Comreg’s latest quarterly report, published just before Christmas, makes for interesting reading. Here, in aid of brevity given the evening that’s in it, are some observations on the report and what it means for us in the Irish telecomms industry:
- Telecoms is still getting cheaper – see chart 1.4.1. This is probably driven by quad-play, in part, but we await the next quarterly report to see whether prices continue to decline with the consolidation in the mobile industry. This tallies with Figure 4.5.1 which shows that mobile ARPU continues to fall.
- Eircom’s loss of fixed line market share continues, albeit at a reduced rate. It is too early to say whether Eircom TV is starting to arrest the decline. Certainly, as chart 2.2.3 below shows, most of the growth in fixed-lines seems to be coming from UPC. This is backed up by the growth in triple-play services shown in graph 2.2.4. Apologies for the poor quality graphic – the original (here) is a little more legible, though still hard to read.
- Chart 3.1.2 shows that fixed broadband is substituting for mobile broadband. Overall growth in broadband penetration seems to have plateaued – surely have we not reached saturation? Chart 3.3.1 shows that Ireland is well below the European average on broadband penetration, and the days are gone when one could argue that household size was a significant factor there. This is a real issue – how can Ireland become a knowledge economy if we don’t get the people using computers? Some of the research findings suggest that home broadband in Ireland is expensive (fig 3.5.1), whereas other charts suggest that price is not the main issue. However, according to research published elsewhere, our broadband is also too slow. Research published here shows that Irish broadband upload and download broadband speeds are towards to bottom of the list of European countries.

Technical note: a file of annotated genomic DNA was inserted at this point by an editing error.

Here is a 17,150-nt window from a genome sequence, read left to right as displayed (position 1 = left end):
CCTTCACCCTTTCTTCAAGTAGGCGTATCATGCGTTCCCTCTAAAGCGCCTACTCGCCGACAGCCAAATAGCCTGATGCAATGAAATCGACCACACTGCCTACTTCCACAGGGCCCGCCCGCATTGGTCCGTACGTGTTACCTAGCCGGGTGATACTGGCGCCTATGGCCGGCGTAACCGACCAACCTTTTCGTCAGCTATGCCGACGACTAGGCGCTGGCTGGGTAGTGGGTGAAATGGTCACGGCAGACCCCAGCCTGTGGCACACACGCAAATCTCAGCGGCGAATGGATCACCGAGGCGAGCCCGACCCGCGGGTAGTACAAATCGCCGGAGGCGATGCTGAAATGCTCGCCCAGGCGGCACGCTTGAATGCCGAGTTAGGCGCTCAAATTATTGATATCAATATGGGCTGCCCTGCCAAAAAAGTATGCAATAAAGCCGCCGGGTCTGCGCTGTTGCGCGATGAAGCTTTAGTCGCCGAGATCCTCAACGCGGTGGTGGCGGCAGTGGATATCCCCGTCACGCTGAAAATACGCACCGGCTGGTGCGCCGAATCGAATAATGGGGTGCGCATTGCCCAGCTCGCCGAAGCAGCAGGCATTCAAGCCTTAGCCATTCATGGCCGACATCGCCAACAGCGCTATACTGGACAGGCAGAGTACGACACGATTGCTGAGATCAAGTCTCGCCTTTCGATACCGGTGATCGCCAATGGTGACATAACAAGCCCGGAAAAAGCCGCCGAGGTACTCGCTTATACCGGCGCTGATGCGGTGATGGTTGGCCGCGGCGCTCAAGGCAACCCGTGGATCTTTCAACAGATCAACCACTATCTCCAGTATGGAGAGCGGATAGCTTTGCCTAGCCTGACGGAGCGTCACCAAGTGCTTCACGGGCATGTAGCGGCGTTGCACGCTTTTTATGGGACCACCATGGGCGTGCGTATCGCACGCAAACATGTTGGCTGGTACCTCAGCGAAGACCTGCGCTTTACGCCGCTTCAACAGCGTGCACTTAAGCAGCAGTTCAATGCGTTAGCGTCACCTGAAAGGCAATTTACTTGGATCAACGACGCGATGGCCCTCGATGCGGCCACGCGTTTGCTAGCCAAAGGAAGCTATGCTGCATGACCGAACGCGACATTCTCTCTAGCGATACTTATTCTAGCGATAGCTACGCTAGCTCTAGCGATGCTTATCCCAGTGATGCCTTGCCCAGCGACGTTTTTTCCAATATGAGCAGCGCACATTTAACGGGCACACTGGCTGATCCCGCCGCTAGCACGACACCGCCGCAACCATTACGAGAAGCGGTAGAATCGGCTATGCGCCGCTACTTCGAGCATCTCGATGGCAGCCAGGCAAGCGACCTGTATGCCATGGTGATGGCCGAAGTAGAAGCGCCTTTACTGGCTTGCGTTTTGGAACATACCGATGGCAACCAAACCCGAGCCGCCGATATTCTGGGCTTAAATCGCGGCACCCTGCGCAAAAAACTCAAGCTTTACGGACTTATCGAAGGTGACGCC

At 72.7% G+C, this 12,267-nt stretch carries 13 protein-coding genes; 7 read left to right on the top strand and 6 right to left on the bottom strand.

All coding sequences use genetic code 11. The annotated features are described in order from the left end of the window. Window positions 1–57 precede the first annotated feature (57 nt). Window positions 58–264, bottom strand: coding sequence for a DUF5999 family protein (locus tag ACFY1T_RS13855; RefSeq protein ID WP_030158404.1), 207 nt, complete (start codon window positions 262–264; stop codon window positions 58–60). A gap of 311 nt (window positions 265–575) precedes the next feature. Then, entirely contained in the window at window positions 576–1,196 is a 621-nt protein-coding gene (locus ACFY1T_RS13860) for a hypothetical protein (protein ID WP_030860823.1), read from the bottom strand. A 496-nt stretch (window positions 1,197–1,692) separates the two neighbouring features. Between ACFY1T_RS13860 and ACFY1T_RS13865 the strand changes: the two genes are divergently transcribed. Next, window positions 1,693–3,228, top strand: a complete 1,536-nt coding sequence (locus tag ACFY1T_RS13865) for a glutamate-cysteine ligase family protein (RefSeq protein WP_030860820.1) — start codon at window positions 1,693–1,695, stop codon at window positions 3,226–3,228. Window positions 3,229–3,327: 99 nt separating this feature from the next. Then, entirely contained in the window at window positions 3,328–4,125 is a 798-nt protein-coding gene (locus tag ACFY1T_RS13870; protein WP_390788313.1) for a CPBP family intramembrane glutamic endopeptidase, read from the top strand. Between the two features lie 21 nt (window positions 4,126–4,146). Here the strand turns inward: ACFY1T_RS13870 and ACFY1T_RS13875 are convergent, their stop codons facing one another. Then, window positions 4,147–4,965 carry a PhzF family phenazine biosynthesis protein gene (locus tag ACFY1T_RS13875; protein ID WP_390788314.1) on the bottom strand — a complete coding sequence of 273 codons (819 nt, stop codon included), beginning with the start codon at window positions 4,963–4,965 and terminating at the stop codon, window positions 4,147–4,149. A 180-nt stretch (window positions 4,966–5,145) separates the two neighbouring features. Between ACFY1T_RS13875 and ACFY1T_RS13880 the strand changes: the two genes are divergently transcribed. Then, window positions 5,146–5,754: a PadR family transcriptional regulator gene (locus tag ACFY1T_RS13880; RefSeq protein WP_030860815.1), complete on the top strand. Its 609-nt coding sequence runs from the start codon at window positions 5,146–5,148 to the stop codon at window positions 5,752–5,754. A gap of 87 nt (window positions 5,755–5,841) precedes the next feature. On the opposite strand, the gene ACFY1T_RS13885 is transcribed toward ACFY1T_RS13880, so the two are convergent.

And what of mobile?
- For the first time in a long time, the proportion of postpaid (vs. prepaid) subscriptions fell, albeit slightly – as evidenced in fig 4.2.1. Are consumers or operators pulling back from great deals on postpaid smartphones at the bottom of the market?
- Chart 4.3.1 below tells an interesting story. It will come to no surprise to telecoms heads that SMS volumes are falling through the floor as Over-The-Air (OTA) services grow. Whatsapp has over 400 Million users! Of course, mobile data volumes are growing fast – they almost doubled in the last 2 years, as the chart shows.
- Chart 4.3.5, when taken with 4.3.1 above, shows that the growth in mobile data volumes comes from both the number of users and the volume per user. No surprise there.
- Comreg are doing a good job of keeping us abreast of the new field of machine-to-machine (M2M) communications. Figure 4.6.1 shows that Vodafone and O2 have most of the market between them.
- Fig 4.3.2 shows the breakdown of mobile outgoing calls. Another first for Q3 2013 – the volume of mobile international and roaming calls outstrips that of mobile to fixed numbers for first time. So punters are taking fixed lines (2.2.3, above) but they’re probably not giving the numbers out, and if they are, their friends are electing to call them on the mobile.
- Figure 4.3.4 shows that about ⅔ of mobile voice minutes are on-net. Research has shown that people tend to choose the same network as their social group – this phenomenon is much more marked in countries (e.g. Portugal) where the price advantage for calling on-net is stronger.
Overall, another interesting report and a couple of firsts for this quarter. One request to COMREG, please: can you publish the report as a higher-resolution pdf please? Some graphics (e.g. 2.2.3) are difficult to read.
Happy New Year to all!